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Re: 'HTML 5' and some poem markup?

From: Doug Schepers <schepers@w3.org>
Date: Fri, 05 Oct 2007 16:05:02 -0400
Message-ID: <470698EE.6090404@w3.org>
To: "Dr. Olaf Hoffmann" <Dr.O.Hoffmann@gmx.de>
Cc: public-html@w3.org

Hi, Dr. O-

I'd like to note that in addition to poetry, the same solution could be 
applied to song lyrics, which are very widespread content on the Web. 
There are many sites devoted to nothing else, and sites like MySpace 
(and many blogs) have a lot of lyrical content.

I personally favor the idea of loosening up the definition of <p> into 
just that of a block of text (since the idea of a paragraph is not 
universal among natural-language orthographies), and using some other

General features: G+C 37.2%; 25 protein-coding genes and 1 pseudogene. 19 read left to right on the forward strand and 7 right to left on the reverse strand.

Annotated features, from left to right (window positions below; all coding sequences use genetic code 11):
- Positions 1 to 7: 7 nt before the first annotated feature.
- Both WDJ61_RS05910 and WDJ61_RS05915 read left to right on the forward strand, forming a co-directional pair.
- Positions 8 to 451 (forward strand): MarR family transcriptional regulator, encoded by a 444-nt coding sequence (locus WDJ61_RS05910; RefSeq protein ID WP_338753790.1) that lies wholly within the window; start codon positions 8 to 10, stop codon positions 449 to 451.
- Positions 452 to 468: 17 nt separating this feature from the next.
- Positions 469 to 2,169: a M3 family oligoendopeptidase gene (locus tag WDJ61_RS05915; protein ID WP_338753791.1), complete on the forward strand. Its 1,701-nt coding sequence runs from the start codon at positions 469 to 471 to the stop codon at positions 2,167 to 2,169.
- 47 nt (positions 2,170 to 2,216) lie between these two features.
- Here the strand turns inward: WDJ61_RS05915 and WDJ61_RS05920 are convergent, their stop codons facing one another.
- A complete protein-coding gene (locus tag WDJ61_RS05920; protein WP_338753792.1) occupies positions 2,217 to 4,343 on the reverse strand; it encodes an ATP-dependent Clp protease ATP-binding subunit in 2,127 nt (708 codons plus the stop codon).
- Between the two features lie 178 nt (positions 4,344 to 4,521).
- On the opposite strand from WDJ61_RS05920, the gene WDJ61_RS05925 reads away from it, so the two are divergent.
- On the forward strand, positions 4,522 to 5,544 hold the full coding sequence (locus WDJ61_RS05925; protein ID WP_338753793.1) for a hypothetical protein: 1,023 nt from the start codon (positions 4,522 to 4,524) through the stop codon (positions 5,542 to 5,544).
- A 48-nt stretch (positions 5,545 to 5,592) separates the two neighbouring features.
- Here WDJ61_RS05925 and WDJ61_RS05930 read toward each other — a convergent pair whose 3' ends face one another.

semantic system to annotate specialities of written language (where you 
could, for example, choose between a simple poetry markup and a more 
complex one that notates free verse or  sonnets or even structural 
elements of iambic pentameter).  This might be RDFa, or spans marked 
with microformats tags.  You'll be able to get much more precision than 
with a blunt tool like HTML.

Including lyrics in the category of poetry does make explicit a couple 
of interesting technological/processing aspects, thought:

1) guitar tabs (or other musical notation) could be integrated using ruby;

2) timed text (as for karaoke) could be used to add meter and rhythm to 
the presentation style (think SMIL or HTML+Time).

And, of course, as you point out, giving special consideration to 
particular types of content (such as poetic or lyrical) aids in its 
categorization or aggregation.

-Doug Schepers
W3C Staff Contact, SVG, CDF, and WebAPI
Received on Friday, 5 October 2007 20:05:17 UTC

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